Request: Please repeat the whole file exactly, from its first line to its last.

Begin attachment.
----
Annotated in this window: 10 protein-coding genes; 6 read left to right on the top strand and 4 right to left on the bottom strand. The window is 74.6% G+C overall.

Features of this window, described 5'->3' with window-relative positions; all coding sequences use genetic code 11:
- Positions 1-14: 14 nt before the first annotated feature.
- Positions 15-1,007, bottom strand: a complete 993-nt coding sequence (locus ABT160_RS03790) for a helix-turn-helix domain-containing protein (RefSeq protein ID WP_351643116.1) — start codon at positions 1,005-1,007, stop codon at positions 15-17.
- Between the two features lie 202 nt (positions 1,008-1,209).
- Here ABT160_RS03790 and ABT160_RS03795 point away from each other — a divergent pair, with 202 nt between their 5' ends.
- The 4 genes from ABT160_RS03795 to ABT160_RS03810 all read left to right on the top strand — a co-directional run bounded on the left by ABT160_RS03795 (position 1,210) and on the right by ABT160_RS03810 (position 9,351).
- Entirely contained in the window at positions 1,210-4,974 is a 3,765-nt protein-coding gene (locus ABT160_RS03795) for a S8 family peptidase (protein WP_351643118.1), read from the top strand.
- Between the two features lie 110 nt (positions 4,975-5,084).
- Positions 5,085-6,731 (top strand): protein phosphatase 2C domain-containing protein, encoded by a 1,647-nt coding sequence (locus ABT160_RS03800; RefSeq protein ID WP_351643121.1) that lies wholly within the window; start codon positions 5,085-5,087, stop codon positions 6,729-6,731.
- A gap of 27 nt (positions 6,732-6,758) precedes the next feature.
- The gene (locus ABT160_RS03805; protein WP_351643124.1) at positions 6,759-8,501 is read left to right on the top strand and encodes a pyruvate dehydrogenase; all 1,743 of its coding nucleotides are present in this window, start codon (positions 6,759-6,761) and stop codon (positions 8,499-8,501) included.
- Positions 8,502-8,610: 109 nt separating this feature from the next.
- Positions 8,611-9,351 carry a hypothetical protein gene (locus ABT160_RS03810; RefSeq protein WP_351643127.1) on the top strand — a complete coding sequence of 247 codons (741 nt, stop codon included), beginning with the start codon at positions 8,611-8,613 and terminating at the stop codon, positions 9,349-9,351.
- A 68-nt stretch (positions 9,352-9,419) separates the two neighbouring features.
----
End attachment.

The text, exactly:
Annotated in this window: 10 protein-coding genes; 6 read left to right on the top strand and 4 right to left on the bottom strand. The window is 74.6% G+C overall.

Features of this window, described 5'->3' with window-relative positions; all coding sequences use genetic code 11:
- Positions 1-14: 14 nt before the first annotated feature.
- Positions 15-1,007, bottom strand: a complete 993-nt coding sequence (locus ABT160_RS03790) for a helix-turn-helix domain-containing protein (RefSeq protein ID WP_351643116.1) — start codon at positions 1,005-1,007, stop codon at positions 15-17.
- Between the two features lie 202 nt (positions 1,008-1,209).
- Here ABT160_RS03790 and ABT160_RS03795 point away from each other — a divergent pair, with 202 nt between their 5' ends.
- The 4 genes from ABT160_RS03795 to ABT160_RS03810 all read left to right on the top strand — a co-directional run bounded on the left by ABT160_RS03795 (position 1,210) and on the right by ABT160_RS03810 (position 9,351).
- Entirely contained in the window at positions 1,210-4,974 is a 3,765-nt protein-coding gene (locus ABT160_RS03795) for a S8 family peptidase (protein WP_351643118.1), read from the top strand.
- Between the two features lie 110 nt (positions 4,975-5,084).
- Positions 5,085-6,731 (top strand): protein phosphatase 2C domain-containing protein, encoded by a 1,647-nt coding sequence (locus ABT160_RS03800; RefSeq protein ID WP_351643121.1) that lies wholly within the window; start codon positions 5,085-5,087, stop codon positions 6,729-6,731.
- A gap of 27 nt (positions 6,732-6,758) precedes the next feature.
- The gene (locus ABT160_RS03805; protein WP_351643124.1) at positions 6,759-8,501 is read left to right on the top strand and encodes a pyruvate dehydrogenase; all 1,743 of its coding nucleotides are present in this window, start codon (positions 6,759-6,761) and stop codon (positions 8,499-8,501) included.
- Positions 8,502-8,610: 109 nt separating this feature from the next.
- Positions 8,611-9,351 carry a hypothetical protein gene (locus ABT160_RS03810; RefSeq protein WP_351643127.1) on the top strand — a complete coding sequence of 247 codons (741 nt, stop codon included), beginning with the start codon at positions 8,611-8,613 and terminating at the stop codon, positions 9,349-9,351.
- A 68-nt stretch (positions 9,352-9,419) separates the two neighbouring features.